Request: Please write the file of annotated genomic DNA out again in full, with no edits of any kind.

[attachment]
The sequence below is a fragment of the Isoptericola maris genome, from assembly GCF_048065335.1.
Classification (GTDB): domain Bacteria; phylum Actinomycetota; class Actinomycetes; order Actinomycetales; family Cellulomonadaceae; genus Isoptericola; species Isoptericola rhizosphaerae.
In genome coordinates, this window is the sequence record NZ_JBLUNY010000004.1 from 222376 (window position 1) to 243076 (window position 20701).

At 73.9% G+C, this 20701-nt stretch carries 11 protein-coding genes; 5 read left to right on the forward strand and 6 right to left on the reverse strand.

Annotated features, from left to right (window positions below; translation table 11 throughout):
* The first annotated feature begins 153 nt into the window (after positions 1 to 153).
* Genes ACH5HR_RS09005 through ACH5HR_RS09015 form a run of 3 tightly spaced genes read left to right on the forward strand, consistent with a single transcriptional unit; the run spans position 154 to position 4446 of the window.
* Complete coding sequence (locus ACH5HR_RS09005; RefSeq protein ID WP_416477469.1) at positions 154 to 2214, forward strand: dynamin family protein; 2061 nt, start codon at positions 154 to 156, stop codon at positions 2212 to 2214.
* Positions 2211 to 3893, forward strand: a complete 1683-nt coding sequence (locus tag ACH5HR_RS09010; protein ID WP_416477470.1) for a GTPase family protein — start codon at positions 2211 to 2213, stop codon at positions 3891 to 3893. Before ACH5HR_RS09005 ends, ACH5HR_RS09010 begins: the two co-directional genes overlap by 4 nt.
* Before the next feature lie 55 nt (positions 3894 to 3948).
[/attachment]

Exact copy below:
The sequence below is a fragment of the Isoptericola maris genome, from assembly GCF_048065335.1.
Classification (GTDB): domain Bacteria; phylum Actinomycetota; class Actinomycetes; order Actinomycetales; family Cellulomonadaceae; genus Isoptericola; species Isoptericola rhizosphaerae.
In genome coordinates, this window is the sequence record NZ_JBLUNY010000004.1 from 222376 (window position 1) to 243076 (window position 20701).

At 73.9% G+C, this 20701-nt stretch carries 11 protein-coding genes; 5 read left to right on the forward strand and 6 right to left on the reverse strand.

Annotated features, from left to right (window positions below; translation table 11 throughout):
* The first annotated feature begins 153 nt into the window (after positions 1 to 153).
* Genes ACH5HR_RS09005 through ACH5HR_RS09015 form a run of 3 tightly spaced genes read left to right on the forward strand, consistent with a single transcriptional unit; the run spans position 154 to position 4446 of the window.
* Complete coding sequence (locus ACH5HR_RS09005; RefSeq protein ID WP_416477469.1) at positions 154 to 2214, forward strand: dynamin family protein; 2061 nt, start codon at positions 154 to 156, stop codon at positions 2212 to 2214.
* Positions 2211 to 3893, forward strand: a complete 1683-nt coding sequence (locus tag ACH5HR_RS09010; protein ID WP_416477470.1) for a GTPase family protein — start codon at positions 2211 to 2213, stop codon at positions 3891 to 3893. Before ACH5HR_RS09005 ends, ACH5HR_RS09010 begins: the two co-directional genes overlap by 4 nt.
* Before the next feature lie 55 nt (positions 3894 to 3948).